The Dave Clark Five reached the Top 40 17 times between 1964 and 1967 with memorable hits like "Glad All Over," "Bits and Pieces," "Because," and a remake of Bobby Day's "Over and Over," as well as making more appearances on The Ed Sullivan Show than any other English act. The DC5 were distinguished from their British contemporaries by their larger-than-life production, Clark's loud stomping drum sound, and Mike Smith's leathery vocals. Though accused by detractors of lacking finesse and hipness, they had a solid ear for melodies and harmonies and wrote much of their early material, the best of which endured quite well. Interestingly, and unusually for that era, bandleader Dave Clark managed and produced the band himself, negotiating a much higher royalty rate than artists of that period usually received. After a couple years of superstardom, the group proved unable to either keep up with the changing times or maintain a high standard of original compositions, and called it quits in 1970.
All Right Now (Long Version)/My Brother Jake/Wishing Well
Free were an English rock band formed in London in 1968, best known for their 1970 signature song "All Right Now". They disbanded in 1973 and lead singer Paul Rodgers went on to become a frontman of the band Bad Company along with Simon Kirke on drums. Lead guitarist Paul Kossoff formed Back Street Crawler and died from a pulmonary embolism at the age of 25 in 1976. Bassist Andy Fraser formed Sharks.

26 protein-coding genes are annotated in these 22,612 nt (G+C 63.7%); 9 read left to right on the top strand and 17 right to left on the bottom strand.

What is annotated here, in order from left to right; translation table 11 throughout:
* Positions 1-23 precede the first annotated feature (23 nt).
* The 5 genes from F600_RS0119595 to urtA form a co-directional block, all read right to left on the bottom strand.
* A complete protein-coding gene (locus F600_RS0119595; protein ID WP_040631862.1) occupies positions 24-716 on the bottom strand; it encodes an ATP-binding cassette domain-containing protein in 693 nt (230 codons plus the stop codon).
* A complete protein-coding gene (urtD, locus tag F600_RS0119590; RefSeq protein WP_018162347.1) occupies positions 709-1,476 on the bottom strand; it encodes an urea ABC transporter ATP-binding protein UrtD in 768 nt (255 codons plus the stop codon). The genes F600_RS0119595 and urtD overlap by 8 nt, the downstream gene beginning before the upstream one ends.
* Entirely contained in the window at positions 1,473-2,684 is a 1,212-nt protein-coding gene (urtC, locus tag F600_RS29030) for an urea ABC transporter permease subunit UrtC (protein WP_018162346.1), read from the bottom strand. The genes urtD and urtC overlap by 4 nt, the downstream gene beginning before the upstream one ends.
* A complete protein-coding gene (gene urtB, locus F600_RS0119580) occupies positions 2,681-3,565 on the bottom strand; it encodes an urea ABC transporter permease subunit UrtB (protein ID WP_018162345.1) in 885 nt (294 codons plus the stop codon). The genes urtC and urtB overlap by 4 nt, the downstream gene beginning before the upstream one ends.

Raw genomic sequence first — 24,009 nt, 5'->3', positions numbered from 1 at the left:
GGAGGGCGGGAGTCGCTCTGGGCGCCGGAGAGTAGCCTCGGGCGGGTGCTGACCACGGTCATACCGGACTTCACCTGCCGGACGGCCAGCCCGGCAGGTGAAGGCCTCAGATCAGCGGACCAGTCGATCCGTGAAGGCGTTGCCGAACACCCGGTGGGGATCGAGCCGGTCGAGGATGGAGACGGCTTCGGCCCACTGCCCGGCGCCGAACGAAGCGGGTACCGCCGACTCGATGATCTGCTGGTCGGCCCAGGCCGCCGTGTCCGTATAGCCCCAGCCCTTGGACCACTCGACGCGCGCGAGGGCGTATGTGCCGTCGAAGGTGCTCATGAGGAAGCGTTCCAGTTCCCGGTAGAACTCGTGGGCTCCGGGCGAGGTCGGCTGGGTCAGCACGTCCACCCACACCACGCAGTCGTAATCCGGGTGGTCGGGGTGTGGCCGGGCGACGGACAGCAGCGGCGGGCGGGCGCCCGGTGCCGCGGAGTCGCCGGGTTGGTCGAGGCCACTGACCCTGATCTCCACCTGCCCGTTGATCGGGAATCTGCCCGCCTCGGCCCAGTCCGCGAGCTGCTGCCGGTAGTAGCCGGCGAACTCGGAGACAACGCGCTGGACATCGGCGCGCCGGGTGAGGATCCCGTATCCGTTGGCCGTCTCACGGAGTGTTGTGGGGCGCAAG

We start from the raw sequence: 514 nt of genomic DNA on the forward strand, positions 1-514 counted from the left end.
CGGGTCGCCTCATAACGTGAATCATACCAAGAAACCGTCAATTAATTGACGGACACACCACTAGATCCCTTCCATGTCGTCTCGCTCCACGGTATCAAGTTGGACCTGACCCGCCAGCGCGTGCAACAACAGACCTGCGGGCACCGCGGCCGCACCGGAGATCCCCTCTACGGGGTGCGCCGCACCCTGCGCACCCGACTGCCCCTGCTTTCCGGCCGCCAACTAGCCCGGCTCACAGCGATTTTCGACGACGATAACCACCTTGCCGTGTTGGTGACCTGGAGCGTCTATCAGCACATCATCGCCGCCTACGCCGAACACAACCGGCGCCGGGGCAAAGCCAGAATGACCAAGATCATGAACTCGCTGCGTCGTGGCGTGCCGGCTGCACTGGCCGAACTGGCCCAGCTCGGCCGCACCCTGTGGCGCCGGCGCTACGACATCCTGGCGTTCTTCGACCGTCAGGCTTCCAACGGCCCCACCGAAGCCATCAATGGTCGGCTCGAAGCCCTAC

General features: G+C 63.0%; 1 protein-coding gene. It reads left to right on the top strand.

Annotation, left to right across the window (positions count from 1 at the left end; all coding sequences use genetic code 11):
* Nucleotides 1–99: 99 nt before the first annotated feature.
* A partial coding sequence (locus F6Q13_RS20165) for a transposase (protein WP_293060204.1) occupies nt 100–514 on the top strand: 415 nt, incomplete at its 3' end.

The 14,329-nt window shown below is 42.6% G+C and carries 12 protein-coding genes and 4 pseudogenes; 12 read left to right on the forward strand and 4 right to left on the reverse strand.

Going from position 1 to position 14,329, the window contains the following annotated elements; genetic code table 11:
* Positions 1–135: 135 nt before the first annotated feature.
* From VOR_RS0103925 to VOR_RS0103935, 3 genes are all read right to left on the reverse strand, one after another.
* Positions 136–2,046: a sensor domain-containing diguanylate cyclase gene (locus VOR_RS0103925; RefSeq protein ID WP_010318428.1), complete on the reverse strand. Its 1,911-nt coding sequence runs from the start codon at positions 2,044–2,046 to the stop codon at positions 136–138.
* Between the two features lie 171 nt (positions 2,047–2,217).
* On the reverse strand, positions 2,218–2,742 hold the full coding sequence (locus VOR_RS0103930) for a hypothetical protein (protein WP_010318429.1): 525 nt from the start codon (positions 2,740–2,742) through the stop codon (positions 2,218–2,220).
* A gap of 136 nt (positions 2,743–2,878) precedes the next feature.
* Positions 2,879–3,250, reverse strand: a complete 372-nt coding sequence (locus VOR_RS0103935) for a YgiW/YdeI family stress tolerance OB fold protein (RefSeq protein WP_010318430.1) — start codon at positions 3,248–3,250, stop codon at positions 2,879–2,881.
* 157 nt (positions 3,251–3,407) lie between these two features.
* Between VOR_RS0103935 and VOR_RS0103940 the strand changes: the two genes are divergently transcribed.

The band became famed for their sensational live shows and nonstop touring. However, early studio albums did not sell very well – until the release of Fire and Water which featured the massive hit "All Right Now". The song helped secure them a place at the Isle of Wight Festival 1970 where they played to 600,000 people.
Rolling Stone had referred to the band as "British hard rock pioneers". The magazine ranked Rodgers No. 55 in its list of the "100 Greatest Singers of All Time", while Kossoff was ranked No. 51 in its list of the "100 Greatest Guitarists of All Time".
Free were signed to Island Records in the UK and A&M Records in North America. Both labels became part of the PolyGram group in 1989, then Universal Music Group in 1998; UMG now controls the band's catalogue worldwide.
"All Right Now" was a #1 hit in over 20 territories and was recognised by ASCAP (American Society of Composers, Authors, and Publishers) in 1990 for garnering 1,000,000 plus radio plays in the U.S. by late 1989. In 2006, the BMI London awards included a Million Air award for 3 million air plays of All Right Now in the USA.
According to drummer Simon Kirke, "All Right Now" was written by bassist Andy Fraser and singer Paul Rodgers in the Durham Students' Union building, Dunelm House.
One of the engineers during the recordings of "All Right Now" was Roy Thomas Baker, who would later become Queen's producer (he mixed "Killer Queen", "Bohemian Rhapsody" and "Don't Stop Me Now" among others).
Thanks to Sunshine.
Saturday, 15 April 2017
The Kids Are Alright/It's Not True/ A Legal Matter/La-La-La Lies